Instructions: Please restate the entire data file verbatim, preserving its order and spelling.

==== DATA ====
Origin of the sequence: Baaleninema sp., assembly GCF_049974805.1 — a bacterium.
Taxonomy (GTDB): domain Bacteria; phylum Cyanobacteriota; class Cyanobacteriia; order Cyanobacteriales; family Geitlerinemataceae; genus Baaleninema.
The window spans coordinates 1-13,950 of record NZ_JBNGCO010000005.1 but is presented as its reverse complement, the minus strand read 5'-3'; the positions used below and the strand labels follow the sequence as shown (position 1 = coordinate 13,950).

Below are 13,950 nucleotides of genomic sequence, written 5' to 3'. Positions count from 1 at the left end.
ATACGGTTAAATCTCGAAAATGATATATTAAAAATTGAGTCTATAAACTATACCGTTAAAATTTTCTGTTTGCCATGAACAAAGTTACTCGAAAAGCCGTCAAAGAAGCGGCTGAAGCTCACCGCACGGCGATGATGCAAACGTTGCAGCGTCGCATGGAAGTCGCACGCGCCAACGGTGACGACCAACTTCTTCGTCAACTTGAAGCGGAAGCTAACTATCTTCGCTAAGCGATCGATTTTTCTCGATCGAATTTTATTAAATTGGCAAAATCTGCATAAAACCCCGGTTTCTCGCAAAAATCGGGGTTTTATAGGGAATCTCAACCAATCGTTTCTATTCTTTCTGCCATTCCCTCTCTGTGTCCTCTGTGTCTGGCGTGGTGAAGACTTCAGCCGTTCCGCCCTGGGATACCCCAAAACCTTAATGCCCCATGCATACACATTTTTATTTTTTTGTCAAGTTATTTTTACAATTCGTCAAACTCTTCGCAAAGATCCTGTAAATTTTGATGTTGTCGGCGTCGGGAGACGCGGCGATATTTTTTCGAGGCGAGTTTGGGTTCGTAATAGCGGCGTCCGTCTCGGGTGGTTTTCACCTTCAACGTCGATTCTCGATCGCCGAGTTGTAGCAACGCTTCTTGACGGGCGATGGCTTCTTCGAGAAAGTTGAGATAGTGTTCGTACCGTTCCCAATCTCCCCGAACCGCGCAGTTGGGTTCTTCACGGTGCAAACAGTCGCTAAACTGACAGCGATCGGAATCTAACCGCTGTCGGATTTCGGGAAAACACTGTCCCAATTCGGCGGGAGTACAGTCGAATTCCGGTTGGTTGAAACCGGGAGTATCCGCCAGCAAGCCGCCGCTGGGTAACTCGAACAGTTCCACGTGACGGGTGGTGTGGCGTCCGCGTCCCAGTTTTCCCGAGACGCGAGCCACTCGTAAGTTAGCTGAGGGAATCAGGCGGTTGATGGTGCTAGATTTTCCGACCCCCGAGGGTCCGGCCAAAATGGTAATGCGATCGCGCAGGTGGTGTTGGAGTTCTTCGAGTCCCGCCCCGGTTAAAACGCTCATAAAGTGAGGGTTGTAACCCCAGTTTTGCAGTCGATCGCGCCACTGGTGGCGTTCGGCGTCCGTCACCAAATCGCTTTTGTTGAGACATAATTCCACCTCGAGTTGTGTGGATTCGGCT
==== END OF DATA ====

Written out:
Origin of the sequence: Baaleninema sp., assembly GCF_049974805.1 — a bacterium.
Taxonomy (GTDB): domain Bacteria; phylum Cyanobacteriota; class Cyanobacteriia; order Cyanobacteriales; family Geitlerinemataceae; genus Baaleninema.
The window spans coordinates 1-13,950 of record NZ_JBNGCO010000005.1 but is presented as its reverse complement, the minus strand read 5'-3'; the positions used below and the strand labels follow the sequence as shown (position 1 = coordinate 13,950).

Below are 13,950 nucleotides of genomic sequence, written 5' to 3'. Positions count from 1 at the left end.
ATACGGTTAAATCTCGAAAATGATATATTAAAAATTGAGTCTATAAACTATACCGTTAAAATTTTCTGTTTGCCATGAACAAAGTTACTCGAAAAGCCGTCAAAGAAGCGGCTGAAGCTCACCGCACGGCGATGATGCAAACGTTGCAGCGTCGCATGGAAGTCGCACGCGCCAACGGTGACGACCAACTTCTTCGTCAACTTGAAGCGGAAGCTAACTATCTTCGCTAAGCGATCGATTTTTCTCGATCGAATTTTATTAAATTGGCAAAATCTGCATAAAACCCCGGTTTCTCGCAAAAATCGGGGTTTTATAGGGAATCTCAACCAATCGTTTCTATTCTTTCTGCCATTCCCTCTCTGTGTCCTCTGTGTCTGGCGTGGTGAAGACTTCAGCCGTTCCGCCCTGGGATACCCCAAAACCTTAATGCCCCATGCATACACATTTTTATTTTTTTGTCAAGTTATTTTTACAATTCGTCAAACTCTTCGCAAAGATCCTGTAAATTTTGATGTTGTCGGCGTCGGGAGACGCGGCGATATTTTTTCGAGGCGAGTTTGGGTTCGTAATAGCGGCGTCCGTCTCGGGTGGTTTTCACCTTCAACGTCGATTCTCGATCGCCGAGTTGTAGCAACGCTTCTTGACGGGCGATGGCTTCTTCGAGAAAGTTGAGATAGTGTTCGTACCGTTCCCAATCTCCCCGAACCGCGCAGTTGGGTTCTTCACGGTGCAAACAGTCGCTAAACTGACAGCGATCGGAATCTAACCGCTGTCGGATTTCGGGAAAACACTGTCCCAATTCGGCGGGAGTACAGTCGAATTCCGGTTGGTTGAAACCGGGAGTATCCGCCAGCAAGCCGCCGCTGGGTAACTCGAACAGTTCCACGTGACGGGTGGTGTGGCGTCCGCGTCCCAGTTTTCCCGAGACGCGAGCCACTCGTAAGTTAGCTGAGGGAATCAGGCGGTTGATGGTGCTAGATTTTCCGACCCCCGAGGGTCCGGCCAAAATGGTAATGCGATCGCGCAGGTGGTGTTGGAGTTCTTCGAGTCCCGCCCCGGTTAAAACGCTCATAAAGTGAGGGTTGTAACCCCAGTTTTGCAGTCGATCGCGCCACTGGTGGCGTTCGGCGTCCGTCACCAAATCGCTTTTGTTGAGACATAATTCCACCTCGAGTTGTGTGGATTCGGCT